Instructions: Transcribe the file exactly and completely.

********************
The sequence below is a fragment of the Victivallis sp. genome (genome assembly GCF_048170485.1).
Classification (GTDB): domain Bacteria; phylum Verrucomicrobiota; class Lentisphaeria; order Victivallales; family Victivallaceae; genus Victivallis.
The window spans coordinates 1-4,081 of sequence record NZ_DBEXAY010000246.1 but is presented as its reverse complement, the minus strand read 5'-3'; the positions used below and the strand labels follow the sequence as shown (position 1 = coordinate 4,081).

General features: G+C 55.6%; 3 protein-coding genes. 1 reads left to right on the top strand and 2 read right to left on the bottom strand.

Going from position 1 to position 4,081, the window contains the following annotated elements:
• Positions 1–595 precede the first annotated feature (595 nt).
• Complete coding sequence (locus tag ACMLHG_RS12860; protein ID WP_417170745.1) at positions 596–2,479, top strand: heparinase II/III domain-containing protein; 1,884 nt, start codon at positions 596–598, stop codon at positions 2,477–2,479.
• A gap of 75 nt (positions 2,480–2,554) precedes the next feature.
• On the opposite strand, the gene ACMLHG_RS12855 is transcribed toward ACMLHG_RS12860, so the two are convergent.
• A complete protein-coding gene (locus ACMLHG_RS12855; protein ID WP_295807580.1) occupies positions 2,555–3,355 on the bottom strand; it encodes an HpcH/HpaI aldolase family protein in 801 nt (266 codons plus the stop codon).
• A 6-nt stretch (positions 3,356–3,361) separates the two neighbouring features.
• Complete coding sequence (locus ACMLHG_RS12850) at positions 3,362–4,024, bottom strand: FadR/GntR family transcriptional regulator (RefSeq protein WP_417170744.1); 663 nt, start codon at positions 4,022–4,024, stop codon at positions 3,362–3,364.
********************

The sequence below is a fragment of the Victivallis sp. genome (genome assembly GCF_048170485.1).
Classification (GTDB): domain Bacteria; phylum Verrucomicrobiota; class Lentisphaeria; order Victivallales; family Victivallaceae; genus Victivallis.
The window spans coordinates 1-4,081 of sequence record NZ_DBEXAY010000246.1 but is presented as its reverse complement, the minus strand read 5'-3'; the positions used below and the strand labels follow the sequence as shown (position 1 = coordinate 4,081).

General features: G+C 55.6%; 3 protein-coding genes. 1 reads left to right on the top strand and 2 read right to left on the bottom strand.

Going from position 1 to position 4,081, the window contains the following annotated elements:
• Positions 1–595 precede the first annotated feature (595 nt).
• Complete coding sequence (locus tag ACMLHG_RS12860; protein ID WP_417170745.1) at positions 596–2,479, top strand: heparinase II/III domain-containing protein; 1,884 nt, start codon at positions 596–598, stop codon at positions 2,477–2,479.
• A gap of 75 nt (positions 2,480–2,554) precedes the next feature.
• On the opposite strand, the gene ACMLHG_RS12855 is transcribed toward ACMLHG_RS12860, so the two are convergent.
• A complete protein-coding gene (locus ACMLHG_RS12855; protein ID WP_295807580.1) occupies positions 2,555–3,355 on the bottom strand; it encodes an HpcH/HpaI aldolase family protein in 801 nt (266 codons plus the stop codon).
• A 6-nt stretch (positions 3,356–3,361) separates the two neighbouring features.
• Complete coding sequence (locus ACMLHG_RS12850) at positions 3,362–4,024, bottom strand: FadR/GntR family transcriptional regulator (RefSeq protein WP_417170744.1); 663 nt, start codon at positions 4,022–4,024, stop codon at positions 3,362–3,364.